Date of this Version
The Cambridge Companion to Lucretius
From the arrangement of individual phrases to the grand structure of the entire poem, Lucretius uses poetic form with economy and imagination to attract the reader’s attention and to drive home his philosophical message. In their main lines, the structure and content of the poem’s argument derive from earlier Epicurean and other philosophical models, and Lucretius’ debts to some of his predecessors are quite detailed. But his handling of this material is distinctive, and his greatest originality lies in the reshaping of a philosophical exposition adapted from previous writers to produce a poem whose form instantiates the main points of its argument at every level and is aesthetically satisfying as well.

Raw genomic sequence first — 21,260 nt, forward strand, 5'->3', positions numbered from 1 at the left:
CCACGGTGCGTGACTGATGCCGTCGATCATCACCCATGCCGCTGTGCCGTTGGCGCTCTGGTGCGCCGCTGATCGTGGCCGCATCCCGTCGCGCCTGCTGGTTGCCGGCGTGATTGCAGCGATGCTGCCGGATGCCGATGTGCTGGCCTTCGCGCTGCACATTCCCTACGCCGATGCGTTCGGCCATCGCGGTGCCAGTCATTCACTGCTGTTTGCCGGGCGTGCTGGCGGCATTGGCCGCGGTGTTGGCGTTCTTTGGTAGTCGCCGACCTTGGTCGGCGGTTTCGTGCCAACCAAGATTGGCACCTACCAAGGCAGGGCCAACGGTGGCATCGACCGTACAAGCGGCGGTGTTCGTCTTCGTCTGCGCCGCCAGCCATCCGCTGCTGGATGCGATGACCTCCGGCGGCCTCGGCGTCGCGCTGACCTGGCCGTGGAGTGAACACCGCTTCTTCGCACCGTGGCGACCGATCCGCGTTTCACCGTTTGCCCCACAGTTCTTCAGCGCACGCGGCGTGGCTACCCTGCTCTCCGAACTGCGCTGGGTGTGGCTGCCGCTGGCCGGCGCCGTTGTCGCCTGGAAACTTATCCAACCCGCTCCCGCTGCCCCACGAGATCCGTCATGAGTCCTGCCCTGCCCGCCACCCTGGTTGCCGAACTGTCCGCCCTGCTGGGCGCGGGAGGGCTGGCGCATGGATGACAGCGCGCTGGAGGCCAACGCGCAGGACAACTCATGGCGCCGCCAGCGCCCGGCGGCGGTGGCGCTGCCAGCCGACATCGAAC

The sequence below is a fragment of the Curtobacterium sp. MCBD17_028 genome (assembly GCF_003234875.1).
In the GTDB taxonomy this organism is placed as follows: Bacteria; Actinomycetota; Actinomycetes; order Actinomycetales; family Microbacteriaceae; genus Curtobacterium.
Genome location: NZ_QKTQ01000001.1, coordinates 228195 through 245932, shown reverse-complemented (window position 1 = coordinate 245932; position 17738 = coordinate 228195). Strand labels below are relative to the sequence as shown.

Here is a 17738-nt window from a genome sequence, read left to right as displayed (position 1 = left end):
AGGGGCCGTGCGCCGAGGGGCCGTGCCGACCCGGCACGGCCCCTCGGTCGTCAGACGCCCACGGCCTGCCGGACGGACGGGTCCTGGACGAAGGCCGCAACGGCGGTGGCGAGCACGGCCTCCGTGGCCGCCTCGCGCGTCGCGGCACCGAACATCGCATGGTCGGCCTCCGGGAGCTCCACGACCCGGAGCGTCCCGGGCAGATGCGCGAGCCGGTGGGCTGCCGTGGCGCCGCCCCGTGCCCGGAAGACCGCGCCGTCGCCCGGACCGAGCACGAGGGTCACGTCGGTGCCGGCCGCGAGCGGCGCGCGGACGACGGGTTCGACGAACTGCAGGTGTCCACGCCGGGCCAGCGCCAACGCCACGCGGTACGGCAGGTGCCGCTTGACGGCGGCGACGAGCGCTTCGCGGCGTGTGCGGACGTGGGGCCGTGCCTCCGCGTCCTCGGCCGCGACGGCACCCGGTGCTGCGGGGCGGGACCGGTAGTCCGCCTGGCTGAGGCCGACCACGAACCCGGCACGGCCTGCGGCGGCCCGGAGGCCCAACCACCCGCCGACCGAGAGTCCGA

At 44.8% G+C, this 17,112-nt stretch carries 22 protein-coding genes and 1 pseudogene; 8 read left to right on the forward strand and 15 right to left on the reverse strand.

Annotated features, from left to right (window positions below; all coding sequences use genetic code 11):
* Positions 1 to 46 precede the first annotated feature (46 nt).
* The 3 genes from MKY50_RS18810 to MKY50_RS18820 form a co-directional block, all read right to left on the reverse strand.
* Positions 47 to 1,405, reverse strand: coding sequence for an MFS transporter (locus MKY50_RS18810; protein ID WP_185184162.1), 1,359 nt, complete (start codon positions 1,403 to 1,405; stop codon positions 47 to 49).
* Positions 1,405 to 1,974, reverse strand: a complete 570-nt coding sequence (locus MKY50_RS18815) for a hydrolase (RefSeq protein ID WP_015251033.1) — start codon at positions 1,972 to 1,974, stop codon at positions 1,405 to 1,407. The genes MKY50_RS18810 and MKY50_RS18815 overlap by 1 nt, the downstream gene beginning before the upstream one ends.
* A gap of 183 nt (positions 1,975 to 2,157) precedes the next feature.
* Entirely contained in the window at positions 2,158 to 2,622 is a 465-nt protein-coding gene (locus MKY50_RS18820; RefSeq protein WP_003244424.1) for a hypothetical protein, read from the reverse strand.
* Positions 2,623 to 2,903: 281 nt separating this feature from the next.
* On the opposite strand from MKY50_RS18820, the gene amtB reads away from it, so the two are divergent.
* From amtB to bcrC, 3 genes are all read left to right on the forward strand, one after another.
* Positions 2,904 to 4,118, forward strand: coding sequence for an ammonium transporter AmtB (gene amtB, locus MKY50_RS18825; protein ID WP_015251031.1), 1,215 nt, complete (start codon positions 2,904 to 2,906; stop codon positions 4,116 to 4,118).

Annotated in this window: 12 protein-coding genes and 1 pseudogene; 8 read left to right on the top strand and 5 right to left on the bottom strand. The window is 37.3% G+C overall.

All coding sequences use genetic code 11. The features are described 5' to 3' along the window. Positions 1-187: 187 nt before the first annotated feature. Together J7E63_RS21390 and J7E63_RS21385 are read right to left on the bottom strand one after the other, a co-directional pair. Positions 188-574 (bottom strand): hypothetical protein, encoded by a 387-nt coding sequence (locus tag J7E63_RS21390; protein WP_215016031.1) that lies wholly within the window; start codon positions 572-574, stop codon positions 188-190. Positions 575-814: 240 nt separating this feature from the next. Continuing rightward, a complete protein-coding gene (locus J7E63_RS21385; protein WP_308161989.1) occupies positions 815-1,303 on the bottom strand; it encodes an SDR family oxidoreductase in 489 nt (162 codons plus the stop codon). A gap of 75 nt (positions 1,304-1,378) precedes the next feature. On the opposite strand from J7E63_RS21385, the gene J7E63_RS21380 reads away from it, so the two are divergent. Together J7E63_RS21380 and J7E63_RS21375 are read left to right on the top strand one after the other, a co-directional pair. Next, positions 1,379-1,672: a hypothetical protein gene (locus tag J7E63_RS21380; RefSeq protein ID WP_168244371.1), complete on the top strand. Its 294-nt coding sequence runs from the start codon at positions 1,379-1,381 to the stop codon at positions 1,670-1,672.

© 2007 by Cambridge University Press. Reprinted with permission.
Farrell, J. (2007). Lucretian Architecture: The Structure and Argument of the De Rerum Natura. The Cambridge Companion to Lucretius, 76-91. http://dx.doi.org/10.1017/CCOL9780521848015.006
Date Posted: 12 December 2016